Sign in with
Sign up | Sign in
Your question
Solved

Trying to Overclock Intel Celeron E3400

Last response: in Overclocking
Share
April 15, 2012 7:01:02 PM

I am trying to overclock this processor. I have a G31M-ES2L mobo and 4GB DDR2 ram thats at 400 DRAM frequency (from CPU-Z). I read this guide http://www.overclock.net/t/1567/intel-overclocking-guid..., but I was confused on how the ram comes into play and this divider function and voltage seems important. I understood the increasing external clock speed part and then stress test for a while and look at temperatures, but I didn't know how the divider and voltage stuff come into play. Also the guide doesn't really say when to stop increasing. How can I figure out what is a stable overclock and what is not a stable overclock.

When I google searched this CPU I heard/saw youtube videos of people OCing to 3.7 ghz. All I have is the stock fan that came with the CPU.

Thanks for any help you can provide.
a b K Overclocking
April 16, 2012 3:17:31 AM

tinhajj said:
I am trying to overclock this processor. I have a G31M-ES2L mobo and 4GB DDR2 ram thats at 400 DRAM frequency (from CPU-Z). I read this guide http://www.overclock.net/t/1567/intel-overclocking-guid..., but I was confused on how the ram comes into play and this divider function and voltage seems important. I understood the increasing external clock speed part and then stress test for a while and look at temperatures, but I didn't know how the divider and voltage stuff come into play. Also the guide doesn't really say when to stop increasing. How can I figure out what is a stable overclock and what is not a stable overclock.

When I google searched this CPU I heard/saw youtube videos of people OCing to 3.7 ghz. All I have is the stock fan that came with the CPU.

Thanks for any help you can provide.


Give this guide a try, I think it explains ram timings much better than the one you posted.

You should also plan on a better HSF for OC'n to keep temps under control.
m
0
l
April 16, 2012 5:01:28 AM

arthurh said:
Give this guide a try, I think it explains ram timings much better than the one you posted.

You should also plan on a better HSF for OC'n to keep temps under control.


I dont see any guide you posted or maybe I am misunderstanding you.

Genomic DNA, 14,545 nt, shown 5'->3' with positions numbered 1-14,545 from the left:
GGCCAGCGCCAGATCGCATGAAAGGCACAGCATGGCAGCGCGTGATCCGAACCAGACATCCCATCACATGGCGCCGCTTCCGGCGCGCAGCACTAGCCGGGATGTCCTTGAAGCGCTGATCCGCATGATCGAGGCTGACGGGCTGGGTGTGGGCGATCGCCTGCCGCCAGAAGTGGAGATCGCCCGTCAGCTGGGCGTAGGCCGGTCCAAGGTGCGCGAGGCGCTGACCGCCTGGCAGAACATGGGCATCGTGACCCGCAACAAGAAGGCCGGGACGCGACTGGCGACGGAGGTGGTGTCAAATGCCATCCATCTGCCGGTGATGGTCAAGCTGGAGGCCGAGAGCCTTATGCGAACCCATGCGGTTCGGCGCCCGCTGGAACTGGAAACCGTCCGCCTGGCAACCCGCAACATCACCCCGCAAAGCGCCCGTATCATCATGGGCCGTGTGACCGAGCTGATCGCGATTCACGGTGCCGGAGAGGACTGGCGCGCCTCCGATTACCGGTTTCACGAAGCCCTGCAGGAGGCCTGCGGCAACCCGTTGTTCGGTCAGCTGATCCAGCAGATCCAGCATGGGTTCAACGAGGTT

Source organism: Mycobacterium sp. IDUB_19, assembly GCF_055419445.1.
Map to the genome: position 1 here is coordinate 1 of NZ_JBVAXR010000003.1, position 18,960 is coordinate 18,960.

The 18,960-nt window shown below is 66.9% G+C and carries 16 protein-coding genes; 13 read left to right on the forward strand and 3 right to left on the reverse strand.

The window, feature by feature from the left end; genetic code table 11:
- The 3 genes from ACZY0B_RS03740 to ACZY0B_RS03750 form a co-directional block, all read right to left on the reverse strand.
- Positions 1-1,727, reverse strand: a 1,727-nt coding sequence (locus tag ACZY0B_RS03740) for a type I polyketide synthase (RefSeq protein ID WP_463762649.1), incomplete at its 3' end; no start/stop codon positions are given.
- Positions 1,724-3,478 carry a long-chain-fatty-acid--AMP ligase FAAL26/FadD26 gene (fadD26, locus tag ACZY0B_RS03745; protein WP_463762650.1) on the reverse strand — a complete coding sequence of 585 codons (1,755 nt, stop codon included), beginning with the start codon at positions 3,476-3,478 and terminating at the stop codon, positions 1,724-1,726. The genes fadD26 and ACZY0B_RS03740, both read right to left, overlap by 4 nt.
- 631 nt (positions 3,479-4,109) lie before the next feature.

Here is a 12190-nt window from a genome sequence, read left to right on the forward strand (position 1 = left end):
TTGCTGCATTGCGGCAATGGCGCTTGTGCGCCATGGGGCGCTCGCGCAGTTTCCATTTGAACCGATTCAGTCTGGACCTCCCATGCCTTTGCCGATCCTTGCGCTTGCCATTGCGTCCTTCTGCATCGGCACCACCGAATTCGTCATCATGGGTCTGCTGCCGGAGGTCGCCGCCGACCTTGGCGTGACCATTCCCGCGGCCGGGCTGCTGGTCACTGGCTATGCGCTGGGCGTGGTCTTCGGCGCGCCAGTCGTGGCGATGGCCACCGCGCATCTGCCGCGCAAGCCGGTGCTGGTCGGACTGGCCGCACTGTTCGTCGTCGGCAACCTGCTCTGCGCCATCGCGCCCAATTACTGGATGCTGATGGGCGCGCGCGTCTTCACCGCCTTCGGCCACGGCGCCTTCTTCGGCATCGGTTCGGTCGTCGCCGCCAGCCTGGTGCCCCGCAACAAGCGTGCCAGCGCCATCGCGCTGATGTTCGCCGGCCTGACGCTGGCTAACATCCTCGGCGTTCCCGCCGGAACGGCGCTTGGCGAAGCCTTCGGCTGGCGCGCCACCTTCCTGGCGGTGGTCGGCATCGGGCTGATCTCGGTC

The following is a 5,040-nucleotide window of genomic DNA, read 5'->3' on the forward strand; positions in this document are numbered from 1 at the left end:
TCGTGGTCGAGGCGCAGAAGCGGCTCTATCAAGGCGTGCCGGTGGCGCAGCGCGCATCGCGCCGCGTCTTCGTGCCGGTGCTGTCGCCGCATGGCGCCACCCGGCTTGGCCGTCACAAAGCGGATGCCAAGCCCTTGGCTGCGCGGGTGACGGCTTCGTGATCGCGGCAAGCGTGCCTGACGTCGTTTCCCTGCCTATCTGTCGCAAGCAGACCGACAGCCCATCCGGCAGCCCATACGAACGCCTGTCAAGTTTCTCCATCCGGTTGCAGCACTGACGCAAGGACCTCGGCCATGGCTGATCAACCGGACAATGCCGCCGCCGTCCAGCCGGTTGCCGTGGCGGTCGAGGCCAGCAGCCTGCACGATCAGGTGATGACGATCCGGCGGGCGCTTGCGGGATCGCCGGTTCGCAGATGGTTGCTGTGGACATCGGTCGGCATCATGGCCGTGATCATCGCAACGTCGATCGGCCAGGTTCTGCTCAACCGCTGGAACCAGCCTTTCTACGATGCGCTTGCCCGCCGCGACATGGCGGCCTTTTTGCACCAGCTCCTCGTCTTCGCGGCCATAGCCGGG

Also right now for temps I get around 35 Cel. And I figured maybe 60 or 70 Cel was safe temperature. Idk what safe would be but I'd be putting a lot of stress for maybe 8-10 hours at a time. I figure 60 Cel for a several hours can't be that bad but I'd love to be corrected to know. I also figured I dont need any kind of cooling just as long as the temperatures are within a safe value but I'd love to be corrected there too.

Thanks for any help you can provide.
m
0
l
Related resources
a b K Overclocking
April 16, 2012 1:02:10 PM

Quote:
I dont see any guide you posted or maybe I am misunderstanding you.


Sorry. LINK

Here is Intel spec sheet for that processor. LINK

Generally speaking when you ask a CPU to do more work than stock speed (OC'n) you will generate more heat than the stock HSF can remove. 60C is a great temp for that CPU but with a 74.1 ceiling I would not go over mid 60s for 24/7 operation.
m
0
l

Best solution

a b å Intel
a c 197 K Overclocking
April 16, 2012 2:58:10 PM

The link that arthurh provided is for our generic Core2 overclocking guide. It is very good for the basics, but because it is designed for an Asus motherboard, it will not help you much.

Shadow's Gigabyte motherboard OC guide:
http://www.tomshardware.co.uk/forum/page-245679_11_0.ht...
It's for an EP35-DS3L but all the Gigabyte Core2 BIOS's are similar. The G31 will have fewer adjustments.

Go through the guides. Then take your core voltage off Auto and set your memory voltage to factory recommended values. Change the System Memory Multiplier from AUTO to 2.00 (or 2.40 if you do not have 2.0 available). Then when you increase the FSB, the memory clock will rise in in proportion with it. At an FSB of 200 MHz, your memory clock should be at 400 MHz (or 480 MHz).

That will seem low, but do not worry about it.

Now start increasing the FSB freq. With a stock cooler, you will reach thermal limits before you reach core voltage or core speed limits. Keep your load temps under 70 C.

Share
a b K Overclocking
April 17, 2012 1:24:42 AM

Thanks jsc. :sol:  I did not know that.
m
0
l
a b å Intel
a c 197 K Overclocking
April 18, 2012 1:56:00 PM

Oh, yes. It is a great link for Core2 Gigabyte motherboards.
m
0
l
April 25, 2012 4:02:53 PM

Best answer selected by tinhajj.
m
0
l
May 20, 2012 11:31:09 PM

tinhajj said:
I am trying to overclock this processor. I have a G31M-ES2L mobo and 4GB DDR2 ram thats at 400 DRAM frequency (from CPU-Z). I read this guide http://www.overclock.net/t/1567/intel-overclocking-guid..., but I was confused on how the ram comes into play and this divider function and voltage seems important. I understood the increasing external clock speed part and then stress test for a while and look at temperatures, but I didn't know how the divider and voltage stuff come into play. Also the guide doesn't really say when to stop increasing. How can I figure out what is a stable overclock and what is not a stable overclock.

When I google searched this CPU I heard/saw youtube videos of people OCing to 3.7 ghz. All I have is the stock fan that came with the CPU.

Thanks for any help you can provide.

I have an e3400 and runs at 3.6ghz with no problems. Simply do the OC and is OK nothing more is needed, sure.My mobo is asrock and the asrock provide software to ocing to.The question is that more than 3.6ghz the oc dont works simply.
m
0
l
!